“Our girls are learning about business, marketing, caring for animals, and the value of hard work,” says Jennifer, who grew up on a cow/calf and row crop operation just west of where she now lives. “Grace and Ellie know that chores and farm tasks must be done before the fun and above all, they understand why. They both jump in and help when needed whether it is giving shots to animals, filling waterers or filling the hayloft with hay.”
These every-day moments have inspired Jennifer to share her farm tales through stories and pictures. Her latest book, Tawanda’s Tales, is based on a real childhood experience.
“I shared this story with my mom when I first had it written. She said, ‘Please tell me this is fiction.’ As a mother myself, I understand that she was most concerned with my safety and wellbeing. It’s probably best that she didn’t hear about the ‘adventure’ that took place until years after it happened.”
Curious to learn more about Jennifer’s childhood adventure? Check it out! Tawanda’s Tales is written at a second grade reading level, so it might make a great gift for a special reader on your list.
“I hope that kids will hear a story of a fun adventure on horseback,” says Jennifer. “I hope parents will remember a fun time that they had with a friend, and I hope all readers think about a special friend that they have in their life.”
Jennifer likes to sign her books with “Dream big and huge!” Her advice to farmers who are apprehensive about sharing their family’s story is to just get started. Need a little more inspiration to start telling your story? Follow Jennifer on Instagram or Facebook.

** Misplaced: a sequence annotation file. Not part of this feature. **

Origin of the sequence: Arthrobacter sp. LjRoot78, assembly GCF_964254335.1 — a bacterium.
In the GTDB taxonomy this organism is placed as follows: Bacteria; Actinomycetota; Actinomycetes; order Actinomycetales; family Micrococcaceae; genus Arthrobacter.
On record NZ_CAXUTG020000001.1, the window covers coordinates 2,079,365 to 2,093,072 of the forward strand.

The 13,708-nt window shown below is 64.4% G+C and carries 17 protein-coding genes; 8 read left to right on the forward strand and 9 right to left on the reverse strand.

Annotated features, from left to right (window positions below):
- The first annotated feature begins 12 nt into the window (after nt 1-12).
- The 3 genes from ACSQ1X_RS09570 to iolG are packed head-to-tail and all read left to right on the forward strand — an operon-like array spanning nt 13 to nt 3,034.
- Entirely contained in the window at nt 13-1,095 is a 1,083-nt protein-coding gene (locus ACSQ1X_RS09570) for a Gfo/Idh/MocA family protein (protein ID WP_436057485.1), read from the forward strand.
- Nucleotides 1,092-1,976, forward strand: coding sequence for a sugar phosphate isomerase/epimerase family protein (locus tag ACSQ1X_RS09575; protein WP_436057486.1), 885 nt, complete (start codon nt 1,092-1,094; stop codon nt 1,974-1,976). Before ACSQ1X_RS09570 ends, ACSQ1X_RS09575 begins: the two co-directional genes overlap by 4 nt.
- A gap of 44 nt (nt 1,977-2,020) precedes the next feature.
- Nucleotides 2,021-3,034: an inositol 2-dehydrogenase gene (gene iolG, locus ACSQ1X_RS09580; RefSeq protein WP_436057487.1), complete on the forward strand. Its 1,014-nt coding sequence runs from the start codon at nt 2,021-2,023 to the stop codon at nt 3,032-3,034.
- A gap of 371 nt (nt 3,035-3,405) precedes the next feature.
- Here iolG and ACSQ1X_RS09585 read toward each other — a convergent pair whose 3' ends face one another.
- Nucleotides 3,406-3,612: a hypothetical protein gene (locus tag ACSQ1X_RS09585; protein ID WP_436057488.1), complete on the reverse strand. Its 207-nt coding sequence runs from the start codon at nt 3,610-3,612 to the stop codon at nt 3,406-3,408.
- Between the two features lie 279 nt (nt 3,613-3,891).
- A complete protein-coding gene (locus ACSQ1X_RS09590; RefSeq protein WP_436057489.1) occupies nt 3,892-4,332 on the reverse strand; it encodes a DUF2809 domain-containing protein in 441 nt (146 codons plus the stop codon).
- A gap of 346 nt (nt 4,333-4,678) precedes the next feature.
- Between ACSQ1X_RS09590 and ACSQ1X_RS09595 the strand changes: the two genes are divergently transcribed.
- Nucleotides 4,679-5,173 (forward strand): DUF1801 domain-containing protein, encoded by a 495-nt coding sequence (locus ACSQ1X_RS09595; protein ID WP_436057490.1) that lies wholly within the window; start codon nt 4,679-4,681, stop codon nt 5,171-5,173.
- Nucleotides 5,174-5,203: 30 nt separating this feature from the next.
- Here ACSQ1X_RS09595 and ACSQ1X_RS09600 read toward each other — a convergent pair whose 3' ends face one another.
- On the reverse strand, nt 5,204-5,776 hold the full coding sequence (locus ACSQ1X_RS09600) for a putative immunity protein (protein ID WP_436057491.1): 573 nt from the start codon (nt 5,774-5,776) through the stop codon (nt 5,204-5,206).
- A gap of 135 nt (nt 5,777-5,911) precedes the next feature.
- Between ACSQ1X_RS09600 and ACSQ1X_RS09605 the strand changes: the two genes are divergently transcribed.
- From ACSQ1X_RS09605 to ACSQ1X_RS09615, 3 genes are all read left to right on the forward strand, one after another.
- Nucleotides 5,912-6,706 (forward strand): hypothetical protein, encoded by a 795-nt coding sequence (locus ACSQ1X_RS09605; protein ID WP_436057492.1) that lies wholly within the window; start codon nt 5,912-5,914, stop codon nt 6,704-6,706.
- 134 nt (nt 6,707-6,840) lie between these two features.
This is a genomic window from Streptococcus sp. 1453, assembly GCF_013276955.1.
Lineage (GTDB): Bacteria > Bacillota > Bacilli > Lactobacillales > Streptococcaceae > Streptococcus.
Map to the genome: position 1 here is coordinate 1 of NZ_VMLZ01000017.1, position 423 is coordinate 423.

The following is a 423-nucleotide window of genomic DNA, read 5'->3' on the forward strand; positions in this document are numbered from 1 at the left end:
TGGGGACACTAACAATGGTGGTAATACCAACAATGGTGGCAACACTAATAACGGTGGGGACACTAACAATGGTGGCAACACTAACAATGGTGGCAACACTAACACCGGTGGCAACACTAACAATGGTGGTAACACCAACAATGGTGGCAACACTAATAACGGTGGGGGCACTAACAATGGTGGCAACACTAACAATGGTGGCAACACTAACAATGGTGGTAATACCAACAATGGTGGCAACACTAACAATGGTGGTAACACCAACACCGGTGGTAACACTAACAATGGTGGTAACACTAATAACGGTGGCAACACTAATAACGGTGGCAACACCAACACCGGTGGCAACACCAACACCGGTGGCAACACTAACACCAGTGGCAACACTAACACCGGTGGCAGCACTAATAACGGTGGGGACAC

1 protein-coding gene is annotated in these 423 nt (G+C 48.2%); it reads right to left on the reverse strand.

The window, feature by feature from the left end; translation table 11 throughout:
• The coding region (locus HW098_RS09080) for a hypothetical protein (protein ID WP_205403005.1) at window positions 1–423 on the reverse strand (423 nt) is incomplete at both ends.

Another way you might share part of your family’s farm story is by giving gifts that you made or produced. Today Jennifer is sharing with us a favorite recipe for homemade apple pie filling that can easily be adapted into an apple crisp. She got this recipe from her cousin, Shannon Bushbaum, who published it in the Sacred Heart School’s cookbook.
“I love this recipe because it’s great for giving as a gift, and it’s a fun way to use apples from our trees,” says Jennifer, who hopes you enjoy this recipe as much as she does! Who knows? Maybe I’ll even be inspired to make it for Christmas. I still have apples from our tree in my refrigerator.
4 1/2c. sugar
1 C. Cornstarch
10 C. Water
2 tsp. Cinnamon
¼ tsp. Nutmeg
½ tsp. Salt
Prepare apples by washing, peeling, coring, and slicing. Pack in pint or quart jars. To pack tighter, hold jar with one hand and pat jar with other. Bring other ingredients to a boil until thick. Pour mixture over apples in jars. Filling to 1” from the rim. Process for 20 minutes in hot water bath or 5 minutes in a pressure cooker at 5 pounds. Makes 8 quarts (16 pints).
Crisp Topping For Canned Pie Filling
½ C. Quick Oatmeal
½ C. Brown Sugar
¼ C. Flour
½ tsp. Cinnamon
Dash of salt
¼ C. Butter or Margarine
1 qt. Canned apple pie filling
Mix ingredients except for pie filling. Place over 1 quart canned pie filling in 10x6x2” baking dish. Bake in 350° oven for 30 minutes or until bubbly and browned. Serve with ice cream.
For gift giving: Layer dry ingredients in quart jar. Give with 1 quart jar of pie filing and recipe copy. Remind to add butter to topping mixture.